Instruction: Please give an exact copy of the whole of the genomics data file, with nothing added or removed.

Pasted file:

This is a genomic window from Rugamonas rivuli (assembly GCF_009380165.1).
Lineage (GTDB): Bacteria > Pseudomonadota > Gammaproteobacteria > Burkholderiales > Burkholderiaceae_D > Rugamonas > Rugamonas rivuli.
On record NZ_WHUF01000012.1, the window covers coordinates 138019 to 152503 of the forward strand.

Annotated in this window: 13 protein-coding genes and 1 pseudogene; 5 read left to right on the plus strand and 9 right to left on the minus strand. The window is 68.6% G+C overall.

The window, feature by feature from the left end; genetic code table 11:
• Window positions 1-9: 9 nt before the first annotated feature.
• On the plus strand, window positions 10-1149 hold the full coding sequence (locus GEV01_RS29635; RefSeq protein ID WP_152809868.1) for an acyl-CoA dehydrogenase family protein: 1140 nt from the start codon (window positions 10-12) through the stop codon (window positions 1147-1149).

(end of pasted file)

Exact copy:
This is a genomic window from Rugamonas rivuli (assembly GCF_009380165.1).
Lineage (GTDB): Bacteria > Pseudomonadota > Gammaproteobacteria > Burkholderiales > Burkholderiaceae_D > Rugamonas > Rugamonas rivuli.
On record NZ_WHUF01000012.1, the window covers coordinates 138019 to 152503 of the forward strand.

Annotated in this window: 13 protein-coding genes and 1 pseudogene; 5 read left to right on the plus strand and 9 right to left on the minus strand. The window is 68.6% G+C overall.

The window, feature by feature from the left end; genetic code table 11:
• Window positions 1-9: 9 nt before the first annotated feature.
• On the plus strand, window positions 10-1149 hold the full coding sequence (locus GEV01_RS29635; RefSeq protein ID WP_152809868.1) for an acyl-CoA dehydrogenase family protein: 1140 nt from the start codon (window positions 10-12) through the stop codon (window positions 1147-1149).